La Dolce Vita (1960)

La Dolce Vita poster.jpg

In the summer of 1958 several layers of Roman society collided in the flashing lightbulbs of celebrity, with Hollywood actors, aristocrats, drug dealers, designers, artists, writers, prostitutes, journalists and street photographers engaging in salacious conflicts that kept several scandal rags going with outrageous tales of a demimonde that seemed to congregate around the Via Veneto. Federico Fellini was taking note. A photograph of Anita Ekberg frolicking in the Trevi Fountain seemed to encapsulate the scene and a story took root in his brain. Along with Ennio Flaiano, Tullio Pinelli, Brunello Rondi and some uncredited assistance from Pier Paolo Pasolin, he came up with the script that would define the time and the place like no other. Marcello Rubini (Marcello Mastroianni) is the urbane gossip journalist who secretly hankers after the life of his intellectual friend Steiner (Alain Cuny, playing a character loosely based on Cesare Pavese) but cannot cease his lifestyle of instant gratification. The opening shot is stunning:  a helicopter is taking a statue of Christ across a football field surrounded by ancient ruins, and chased by another helicopter. All at once the image shows us Rome ancient, imperial and modern, and God is leaving the city, opening up a world of self-indulgence. Marcello is in the second chopper and dallies with some beauties sunbathing on a roof. Right there we have some very economical socio-cultural analysis about contemporary values.  38 minutes in, the film’s raison d’etre occurs:  Fellini re-stages the Ekberg image, starring Ekberg herself. Surely this is the ultimate post-modern shot in cinema. This is a very glamorous film about incredible people in a state of pure decadence. It was much criticised at local level but Fellini had tapped into fascism’s true expression – the cultivation of image above meaning, the use of culture to promote an antithetical belief system, the failure of humanity, mob rule. Popular culture was the vehicle through which fascism was transmitted. Fellini was working as a caricaturist during Mussolini’s alliance with the Nazis, he was involved with several of the neorealist classics made right after the war and he had already made a couple of classic films:  his concept of reality did not mean the subtraction of meaning. Christening the scattini (street photographers) Paparazzo was only the start of it. He understood the power of voyeurism. Marcello’s disenchantment as he pursues his personal satyricon is groundbreaking and inimitable. The role changed Mastroianni, as he admitted. You cannot walk through Rome and not see it as it is here – ironically, Fellini recreated most of it at Cinecitta (a Mussolini factory that lured so many American filmmakers to free up their frozen profits and enjoy the sweet life):  that’s how I discovered the real Via Veneto is very hilly.  Rome is Fellini, Fellini is Rome. And as for Nino Rota’s score! As Jonathan Jones said some years ago, Fellini thought of everything first. We are still catching up. Simply great.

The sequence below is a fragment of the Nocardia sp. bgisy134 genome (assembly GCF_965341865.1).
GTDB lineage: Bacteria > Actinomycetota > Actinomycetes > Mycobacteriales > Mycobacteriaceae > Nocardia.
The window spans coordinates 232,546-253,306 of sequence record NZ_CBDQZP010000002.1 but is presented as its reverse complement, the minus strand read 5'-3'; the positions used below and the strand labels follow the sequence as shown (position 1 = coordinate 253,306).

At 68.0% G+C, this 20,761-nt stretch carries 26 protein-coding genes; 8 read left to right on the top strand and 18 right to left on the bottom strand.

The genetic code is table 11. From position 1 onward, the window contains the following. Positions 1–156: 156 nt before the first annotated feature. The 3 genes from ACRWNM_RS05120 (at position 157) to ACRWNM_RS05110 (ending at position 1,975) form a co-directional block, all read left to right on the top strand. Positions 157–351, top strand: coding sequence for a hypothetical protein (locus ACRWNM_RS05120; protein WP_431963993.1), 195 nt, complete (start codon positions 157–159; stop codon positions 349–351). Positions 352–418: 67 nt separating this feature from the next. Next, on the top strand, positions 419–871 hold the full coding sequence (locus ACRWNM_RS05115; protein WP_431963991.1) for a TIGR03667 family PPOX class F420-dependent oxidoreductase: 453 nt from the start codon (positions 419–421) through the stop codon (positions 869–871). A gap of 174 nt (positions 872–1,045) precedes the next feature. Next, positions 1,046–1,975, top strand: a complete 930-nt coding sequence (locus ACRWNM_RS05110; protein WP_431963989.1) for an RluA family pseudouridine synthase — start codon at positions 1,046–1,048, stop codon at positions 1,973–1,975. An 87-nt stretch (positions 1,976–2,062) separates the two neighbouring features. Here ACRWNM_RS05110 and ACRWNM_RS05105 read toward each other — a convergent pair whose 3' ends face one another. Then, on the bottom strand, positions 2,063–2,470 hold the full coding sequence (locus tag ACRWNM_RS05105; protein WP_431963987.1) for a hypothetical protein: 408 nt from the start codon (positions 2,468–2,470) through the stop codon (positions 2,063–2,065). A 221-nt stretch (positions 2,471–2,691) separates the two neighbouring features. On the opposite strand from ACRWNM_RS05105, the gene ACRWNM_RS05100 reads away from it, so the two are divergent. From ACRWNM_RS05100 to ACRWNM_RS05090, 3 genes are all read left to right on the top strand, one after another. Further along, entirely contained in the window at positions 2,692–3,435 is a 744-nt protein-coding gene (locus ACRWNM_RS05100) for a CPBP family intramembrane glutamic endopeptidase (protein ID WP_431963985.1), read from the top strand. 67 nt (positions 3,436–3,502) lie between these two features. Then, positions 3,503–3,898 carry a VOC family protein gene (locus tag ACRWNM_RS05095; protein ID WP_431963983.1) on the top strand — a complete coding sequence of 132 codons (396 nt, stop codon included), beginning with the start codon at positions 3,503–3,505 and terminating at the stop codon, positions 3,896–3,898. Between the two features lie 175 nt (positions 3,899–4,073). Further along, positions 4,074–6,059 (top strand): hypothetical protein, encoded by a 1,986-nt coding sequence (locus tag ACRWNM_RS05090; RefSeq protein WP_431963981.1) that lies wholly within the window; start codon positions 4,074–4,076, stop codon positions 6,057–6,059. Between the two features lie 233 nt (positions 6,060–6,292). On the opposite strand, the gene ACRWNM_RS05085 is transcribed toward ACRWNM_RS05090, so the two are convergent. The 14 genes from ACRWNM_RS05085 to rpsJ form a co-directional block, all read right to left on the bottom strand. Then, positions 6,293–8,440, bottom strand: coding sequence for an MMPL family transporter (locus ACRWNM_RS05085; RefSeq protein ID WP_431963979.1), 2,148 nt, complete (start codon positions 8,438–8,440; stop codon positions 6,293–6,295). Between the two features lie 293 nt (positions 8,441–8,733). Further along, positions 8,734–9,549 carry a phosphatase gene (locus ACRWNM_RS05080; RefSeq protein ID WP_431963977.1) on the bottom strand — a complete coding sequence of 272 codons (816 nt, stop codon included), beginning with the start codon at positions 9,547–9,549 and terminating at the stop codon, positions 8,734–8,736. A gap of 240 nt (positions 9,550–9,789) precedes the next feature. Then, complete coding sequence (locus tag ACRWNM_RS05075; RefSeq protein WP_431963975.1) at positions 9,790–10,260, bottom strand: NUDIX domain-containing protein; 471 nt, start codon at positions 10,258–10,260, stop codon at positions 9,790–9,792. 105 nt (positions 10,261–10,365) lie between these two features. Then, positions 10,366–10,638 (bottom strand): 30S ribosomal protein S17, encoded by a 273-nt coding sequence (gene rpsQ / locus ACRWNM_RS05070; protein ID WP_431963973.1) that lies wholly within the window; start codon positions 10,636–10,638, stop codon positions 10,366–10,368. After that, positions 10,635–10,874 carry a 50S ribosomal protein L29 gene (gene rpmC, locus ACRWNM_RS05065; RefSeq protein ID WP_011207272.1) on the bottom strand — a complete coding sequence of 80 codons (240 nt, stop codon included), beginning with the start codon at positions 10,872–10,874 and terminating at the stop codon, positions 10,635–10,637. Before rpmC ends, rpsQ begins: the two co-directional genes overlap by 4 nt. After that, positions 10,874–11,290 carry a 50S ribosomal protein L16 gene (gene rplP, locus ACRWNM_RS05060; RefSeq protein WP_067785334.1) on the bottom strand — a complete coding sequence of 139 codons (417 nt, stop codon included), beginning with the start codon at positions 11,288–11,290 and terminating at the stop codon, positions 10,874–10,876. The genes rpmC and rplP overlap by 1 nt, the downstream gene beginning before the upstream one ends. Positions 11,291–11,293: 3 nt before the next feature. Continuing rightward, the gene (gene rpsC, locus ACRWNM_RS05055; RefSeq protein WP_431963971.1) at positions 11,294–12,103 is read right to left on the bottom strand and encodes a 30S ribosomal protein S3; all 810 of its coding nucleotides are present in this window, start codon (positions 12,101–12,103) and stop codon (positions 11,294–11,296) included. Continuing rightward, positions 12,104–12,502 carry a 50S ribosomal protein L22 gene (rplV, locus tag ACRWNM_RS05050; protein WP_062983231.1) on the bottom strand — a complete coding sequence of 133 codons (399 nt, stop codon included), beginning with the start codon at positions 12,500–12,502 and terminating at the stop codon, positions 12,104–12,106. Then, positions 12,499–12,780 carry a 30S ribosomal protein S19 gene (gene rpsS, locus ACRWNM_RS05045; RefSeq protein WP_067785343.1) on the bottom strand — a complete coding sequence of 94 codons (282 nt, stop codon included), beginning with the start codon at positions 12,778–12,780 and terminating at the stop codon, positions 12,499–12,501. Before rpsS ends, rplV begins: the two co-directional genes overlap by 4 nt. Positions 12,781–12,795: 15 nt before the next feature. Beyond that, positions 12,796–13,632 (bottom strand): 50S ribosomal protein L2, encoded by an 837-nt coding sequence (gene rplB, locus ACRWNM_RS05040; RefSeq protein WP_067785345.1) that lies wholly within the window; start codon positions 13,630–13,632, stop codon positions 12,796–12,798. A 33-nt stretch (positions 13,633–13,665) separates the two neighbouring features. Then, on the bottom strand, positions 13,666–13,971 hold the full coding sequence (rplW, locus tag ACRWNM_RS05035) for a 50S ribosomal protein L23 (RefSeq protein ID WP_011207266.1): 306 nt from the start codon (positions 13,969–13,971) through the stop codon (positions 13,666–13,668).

Ekberg Trevi sml.jpg

Collateral (2004)

Collateral poster.jpg

Michael Mann took digital to a new level with this limpid portrait of nighttime LA in a story of taxi driver Max (Jamie Foxx) whose latest ride is hitman Vincent (Tom Cruise) carrying out a clutch of killings. His last mark is a prosecutor (Jada Pinkett Smith) whom the driver gave a ride and wants to save. Stylish, lean and beautifully written by Stuart Beattie, this is a perfect mesh of star performance and genre, heading for a climax almost out of Jean-Pierre Melville with two contrasting characters struggling with the fallout from their occupations. Made with care, this is a pretty perfect film.

LIFE (2015)

Life 2015 poster.jpg